JC: My first day working for Zeina. We’d only had a phone interview and she needed some help on a Lucien Matis show. I showed up on site, on a day where no BlackBerrys worked, and I only had her BBM. I just started helping out until she came and dropped the clothes off. She told me to run the fitting, tape all the shoes, do the walk through on the runway, and literally do everything until she came back from an event. I had to do all of that, and I’d never done anything like that. But I did it. A model’s feet were too big. They played the wrong music and Lucien made me walk out while the music was playing so it looked like I was the first model out. I had to get them to start the music over again and get an exacto knife to cut this girl’s shoes open so she could walk. And this was all in a matter of about four minutes. But in the end it all worked out. I didn’t have to think too much about what I did. It just worked. I walked away from that day feeling like that was insanely stressful but so worth it. You get a high from it, which was something I’d never felt before.

SDTC: If someone told you they wanted to break into styling, what advice would you give them?

JC: I would say that you need to intern- not even necessarily in styling- but to realize that this is right thing for you because it’s a lot of work. In the beginning, you need to choose work over a weekend. If you do get the chance to assist, paying your dues and not complaining about the littlest things, going out of your way makes the stylist’s job a whole lot easier. And I think that’s what differs a good assistant from the others. Stylists really appreciate when someone knows what they want before they want it and have it ready. As an assistant, the best thing you can be is super forward thinking and hardworking. It will pay off in the long run.

SDTC: What do you think are the most important qualities for a stylist to succeed?

JC: You have to be able to think on the spot. You have to be creative and figure out a way to make it all happen. That’s why the client hired you, to dress people and make sure everyone looks the way that they want. Creative and insanely dedicated, always giving 100%  to the job. You have to turn your brain off from thinking this is a MondayFriday, 9-5 because it’s not. That’s something you have to know, understand and come to terms with. A big part of it is being good with people. Making an impression and looking like you want to be there. You’ll stay three hours later if you need to because you don’t realize how few people do that. And when you do, it is so worth it and it can set you apart. Because the only way you get more jobs is if the client likes you and it’s all about referrals, apart from having a great portfolio. So it’s really important for people to like you and feel like you did a great job.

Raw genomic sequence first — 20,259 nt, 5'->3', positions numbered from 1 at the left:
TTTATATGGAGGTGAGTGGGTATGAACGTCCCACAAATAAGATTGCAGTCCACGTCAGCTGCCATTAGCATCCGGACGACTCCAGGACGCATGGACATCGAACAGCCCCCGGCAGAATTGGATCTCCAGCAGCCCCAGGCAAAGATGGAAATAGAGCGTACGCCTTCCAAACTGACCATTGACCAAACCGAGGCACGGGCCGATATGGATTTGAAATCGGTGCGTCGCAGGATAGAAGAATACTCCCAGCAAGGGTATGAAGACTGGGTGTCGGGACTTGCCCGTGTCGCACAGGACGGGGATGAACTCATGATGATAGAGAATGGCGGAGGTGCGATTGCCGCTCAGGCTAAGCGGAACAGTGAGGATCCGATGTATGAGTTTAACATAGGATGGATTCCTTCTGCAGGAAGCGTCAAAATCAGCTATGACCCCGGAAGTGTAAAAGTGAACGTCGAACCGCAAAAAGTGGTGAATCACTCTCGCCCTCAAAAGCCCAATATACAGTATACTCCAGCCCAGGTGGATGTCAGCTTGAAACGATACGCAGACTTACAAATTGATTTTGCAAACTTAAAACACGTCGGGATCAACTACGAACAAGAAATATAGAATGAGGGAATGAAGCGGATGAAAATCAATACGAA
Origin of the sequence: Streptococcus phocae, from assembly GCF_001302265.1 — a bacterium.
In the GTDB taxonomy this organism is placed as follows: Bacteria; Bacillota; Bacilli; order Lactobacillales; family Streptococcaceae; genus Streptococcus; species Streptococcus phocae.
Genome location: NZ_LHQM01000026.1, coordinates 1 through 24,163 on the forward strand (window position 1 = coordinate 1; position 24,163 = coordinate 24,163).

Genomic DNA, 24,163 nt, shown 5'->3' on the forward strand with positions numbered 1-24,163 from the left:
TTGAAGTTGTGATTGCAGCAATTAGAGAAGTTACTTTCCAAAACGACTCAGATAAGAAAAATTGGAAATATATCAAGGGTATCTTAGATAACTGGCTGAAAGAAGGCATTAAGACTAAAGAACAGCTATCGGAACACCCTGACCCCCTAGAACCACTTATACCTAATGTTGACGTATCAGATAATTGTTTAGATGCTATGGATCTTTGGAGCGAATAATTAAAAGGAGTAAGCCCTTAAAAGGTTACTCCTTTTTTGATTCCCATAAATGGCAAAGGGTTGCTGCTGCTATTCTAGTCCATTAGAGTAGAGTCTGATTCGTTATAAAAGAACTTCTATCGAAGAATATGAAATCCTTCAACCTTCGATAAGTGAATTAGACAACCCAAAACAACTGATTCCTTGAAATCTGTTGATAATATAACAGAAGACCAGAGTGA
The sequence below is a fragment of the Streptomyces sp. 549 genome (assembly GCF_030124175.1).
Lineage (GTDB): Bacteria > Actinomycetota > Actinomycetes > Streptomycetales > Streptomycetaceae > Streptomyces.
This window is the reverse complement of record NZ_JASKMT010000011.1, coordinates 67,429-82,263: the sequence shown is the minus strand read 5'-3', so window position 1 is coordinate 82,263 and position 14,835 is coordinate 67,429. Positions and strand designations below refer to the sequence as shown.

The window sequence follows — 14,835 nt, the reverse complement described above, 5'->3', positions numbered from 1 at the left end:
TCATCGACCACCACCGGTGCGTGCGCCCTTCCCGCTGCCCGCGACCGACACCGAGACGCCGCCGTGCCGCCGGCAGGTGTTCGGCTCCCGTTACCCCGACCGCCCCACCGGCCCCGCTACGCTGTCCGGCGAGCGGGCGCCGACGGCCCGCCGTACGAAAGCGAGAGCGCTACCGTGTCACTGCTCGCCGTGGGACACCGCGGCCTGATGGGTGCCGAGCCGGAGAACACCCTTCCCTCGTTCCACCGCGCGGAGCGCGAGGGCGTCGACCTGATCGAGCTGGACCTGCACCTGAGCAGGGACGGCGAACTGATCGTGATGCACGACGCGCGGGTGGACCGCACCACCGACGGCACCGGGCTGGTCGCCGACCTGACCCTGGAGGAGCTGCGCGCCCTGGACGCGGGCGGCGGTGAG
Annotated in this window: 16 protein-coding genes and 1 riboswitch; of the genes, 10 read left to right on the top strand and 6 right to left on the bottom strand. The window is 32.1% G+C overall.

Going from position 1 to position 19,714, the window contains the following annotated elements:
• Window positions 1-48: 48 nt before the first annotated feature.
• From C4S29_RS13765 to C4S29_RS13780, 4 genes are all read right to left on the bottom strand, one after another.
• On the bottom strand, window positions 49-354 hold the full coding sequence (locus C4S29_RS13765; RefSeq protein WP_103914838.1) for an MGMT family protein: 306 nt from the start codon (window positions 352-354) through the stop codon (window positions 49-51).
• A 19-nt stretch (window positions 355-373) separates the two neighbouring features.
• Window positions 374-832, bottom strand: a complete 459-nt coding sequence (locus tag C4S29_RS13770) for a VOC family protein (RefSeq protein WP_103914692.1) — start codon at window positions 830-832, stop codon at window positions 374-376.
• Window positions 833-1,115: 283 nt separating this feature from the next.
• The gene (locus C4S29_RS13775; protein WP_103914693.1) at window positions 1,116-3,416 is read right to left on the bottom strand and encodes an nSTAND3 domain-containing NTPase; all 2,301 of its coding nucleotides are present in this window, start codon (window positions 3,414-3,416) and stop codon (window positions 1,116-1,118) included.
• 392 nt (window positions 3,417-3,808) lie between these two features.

SDTC: What’s your perfect work attire?

JC: It’s difficult! Because you’re the stylist. You have to look stylish but you also have to be comfortable. You’re on your feet the entire day but you also have to get down on your knees and hem pants. You have to steam and you get hot. Then you’re carrying hangers, clothes, hats, shoes and you have to work at the same time. Generally I wear a pair of jeans, and usually some form of a blouse—printed, or I gravitate towards a lot of equipment blouses. Then I layer because you get cold and hot. And always something with pockets! Because you’re clipping things to your shirt with safety pins and double sided tape in your pockets. Unless you have an amazing fanny pack. Usually flats on the day of set or shopping.

SDTC: What’s your favourite part of the job?

JC: I liked being my own boss. It’s nice to not be at an office where someone watches over you. I love the autonomy of being able to get a job, speak to clients, get briefed on what they want and then head out to a showroom. Days go by really quick. You get to do your own thing. I really like that aspect of the job because I like feeling that sense of control. I also like that every job is different. Sometimes a project can finally wrap, you can’t believe it’s done. But the next day it’s on to the next one. It never gets boring because you can do a Bell ad campaign, shopping at Banana Republic and The Gap. And then you have a fashion editorial and it’s high fashion requests from designers. It’s always different but that’s what makes the job fun for me.

Ladies Who Lead is an interview series featuring young women who have carved a place for themselves in some of the most cutthroat industries out there. Their paths to the top may not be linear; they may have not always gotten it right the first time. But these driven, savvy women have succeeded thanks to their strong work ethic and will to design their lives according to their own high set of standards.

But we aren’t just going to point and look at shiny things. Instead, we are going to decode how these women got here and how we—the unemployed, the underemployed, the misguided, the interested—can follow their lead. Shedoesthecity brings career mentors right to your screen every week. Real women, real careers, real advice.